How To Avoid Accidental Credit Card Fraud
Losses due to credit card fraud reached $28.65 billion around the world in 2019, and the United States accounted for over one-third of that. When hearing of credit card fraud, you may imagine a thief stealing someone’s physical card, or a hacker that deceptively obtains data such as someone’s credit card number and uses it to order items online.
However, credit card fraud is not always so obvious and sometimes, a person may face criminal charges even when they did not intend to commit fraud. To ensure you are not charged with credit card fraud, avoid the three seemingly innocent practices outlined below.
Fighting Charges on Your Statement
Of course, it is important to call the credit card company if charges appear on your statement that you do not think are yours. However, it is essential that you carefully examine the dates and times of the charges in question, and that you read the name of the company very carefully to determine if it sounds familiar. Merchants and retailers often use different names on receipts and credit card statements and there is a chance that the questionable charges are actually yours. If you are constantly debating charges on your statement, the creditor may accuse you of credit card fraud.
Being Dishonest on Credit Card Applications
It is important to make sure you are always completely honest on credit card applications, particularly when filling out your income. Do not guess and never exaggerate just so you can obtain a credit card. In the eyes of the law, that is credit card fraud and you will face criminal penalties such as fines, jail time, and probation if you are convicted of the offense.
Signing Someone Else’s Receipt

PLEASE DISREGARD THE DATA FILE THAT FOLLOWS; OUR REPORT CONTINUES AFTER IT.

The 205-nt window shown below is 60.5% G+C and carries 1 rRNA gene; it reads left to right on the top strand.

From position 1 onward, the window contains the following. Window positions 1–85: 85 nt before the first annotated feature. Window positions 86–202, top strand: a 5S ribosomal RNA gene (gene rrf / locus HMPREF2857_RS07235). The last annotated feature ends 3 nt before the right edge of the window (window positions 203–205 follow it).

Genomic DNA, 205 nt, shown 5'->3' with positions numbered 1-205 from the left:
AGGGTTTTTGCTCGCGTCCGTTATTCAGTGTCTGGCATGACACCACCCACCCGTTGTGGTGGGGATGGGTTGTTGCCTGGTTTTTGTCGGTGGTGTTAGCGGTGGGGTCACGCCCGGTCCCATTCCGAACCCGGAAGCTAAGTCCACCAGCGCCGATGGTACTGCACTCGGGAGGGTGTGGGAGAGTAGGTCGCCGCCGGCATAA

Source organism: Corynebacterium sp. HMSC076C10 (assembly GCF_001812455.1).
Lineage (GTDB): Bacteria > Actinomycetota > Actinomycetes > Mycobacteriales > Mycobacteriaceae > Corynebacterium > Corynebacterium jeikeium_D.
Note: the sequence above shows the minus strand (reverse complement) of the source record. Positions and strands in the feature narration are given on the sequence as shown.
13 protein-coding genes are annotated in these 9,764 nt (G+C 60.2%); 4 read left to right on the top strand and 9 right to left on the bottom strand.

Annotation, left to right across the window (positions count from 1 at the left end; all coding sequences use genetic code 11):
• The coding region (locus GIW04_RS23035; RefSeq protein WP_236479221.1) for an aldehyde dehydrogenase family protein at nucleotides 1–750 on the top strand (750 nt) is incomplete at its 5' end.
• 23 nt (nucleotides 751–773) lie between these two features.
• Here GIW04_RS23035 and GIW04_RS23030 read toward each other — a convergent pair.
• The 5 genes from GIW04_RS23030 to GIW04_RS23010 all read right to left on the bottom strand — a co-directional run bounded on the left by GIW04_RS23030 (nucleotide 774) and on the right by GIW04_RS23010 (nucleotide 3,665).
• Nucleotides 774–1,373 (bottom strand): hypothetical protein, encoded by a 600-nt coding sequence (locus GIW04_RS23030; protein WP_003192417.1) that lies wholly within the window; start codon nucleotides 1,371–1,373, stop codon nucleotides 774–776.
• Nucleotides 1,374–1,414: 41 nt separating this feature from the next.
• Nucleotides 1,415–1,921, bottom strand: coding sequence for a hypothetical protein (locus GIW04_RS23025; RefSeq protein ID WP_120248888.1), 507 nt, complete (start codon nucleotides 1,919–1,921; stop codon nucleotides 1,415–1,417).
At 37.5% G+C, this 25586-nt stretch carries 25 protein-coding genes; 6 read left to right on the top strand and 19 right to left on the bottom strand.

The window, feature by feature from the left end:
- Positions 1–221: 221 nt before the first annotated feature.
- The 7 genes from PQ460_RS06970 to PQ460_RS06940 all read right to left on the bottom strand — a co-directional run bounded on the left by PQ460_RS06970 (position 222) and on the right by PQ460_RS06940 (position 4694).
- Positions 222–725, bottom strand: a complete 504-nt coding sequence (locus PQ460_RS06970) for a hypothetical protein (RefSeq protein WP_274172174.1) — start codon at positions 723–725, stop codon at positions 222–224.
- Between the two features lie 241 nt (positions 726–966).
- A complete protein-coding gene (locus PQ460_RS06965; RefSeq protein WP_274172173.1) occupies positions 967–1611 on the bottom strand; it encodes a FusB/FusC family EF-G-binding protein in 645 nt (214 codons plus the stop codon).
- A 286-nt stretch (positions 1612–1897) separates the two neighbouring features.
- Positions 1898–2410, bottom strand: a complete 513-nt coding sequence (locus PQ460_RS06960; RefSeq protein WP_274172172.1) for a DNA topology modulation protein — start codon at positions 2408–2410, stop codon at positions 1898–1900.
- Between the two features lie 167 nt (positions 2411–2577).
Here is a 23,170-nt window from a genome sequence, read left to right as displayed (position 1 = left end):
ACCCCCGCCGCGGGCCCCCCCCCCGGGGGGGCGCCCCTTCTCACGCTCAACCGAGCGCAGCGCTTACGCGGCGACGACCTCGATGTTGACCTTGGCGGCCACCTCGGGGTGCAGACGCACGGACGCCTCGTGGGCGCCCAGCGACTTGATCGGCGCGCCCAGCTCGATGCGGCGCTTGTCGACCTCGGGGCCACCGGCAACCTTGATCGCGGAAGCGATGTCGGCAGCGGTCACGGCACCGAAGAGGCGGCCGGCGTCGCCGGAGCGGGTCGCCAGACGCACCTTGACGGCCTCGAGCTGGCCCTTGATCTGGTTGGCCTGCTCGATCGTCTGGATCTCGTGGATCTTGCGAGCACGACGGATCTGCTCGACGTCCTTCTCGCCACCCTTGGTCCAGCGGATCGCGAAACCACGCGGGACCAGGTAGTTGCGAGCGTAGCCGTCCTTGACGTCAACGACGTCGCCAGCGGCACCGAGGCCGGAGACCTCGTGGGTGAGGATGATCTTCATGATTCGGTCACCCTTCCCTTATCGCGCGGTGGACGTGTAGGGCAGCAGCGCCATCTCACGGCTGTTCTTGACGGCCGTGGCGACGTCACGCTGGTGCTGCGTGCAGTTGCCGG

You may not think there is any harm in signing a friend’s credit card receipt after they treated you to a nice dinner and stepped away to take a phone call. Your friend may have even told you just to sign it when the check comes. This is one of the most blatant types of credit card fraud and you can face harsh penalties for it. This is particularly true if your friend disputes the charges on the statement, even if they simply forgot they had asked you to sign it. If there is an investigation and it is found that you signed a credit card that was not in your name, you are legally responsible for that action, not your friend. Never sign for anyone else’s credit card, no matter what.
Our Criminal Defense Lawyers in Florida Can Help with Your Charges
If you have been charged with credit card fraud, or any other criminal offense, our Orlando criminal defense lawyers are here to help. At O’Mara Law Group, our seasoned attorneys know how to build a strong defense for your case that will give you the best chance of retaining your freedom. Call us today at 407-634-6604 or fill out our online form to schedule a consultation so we can review your case.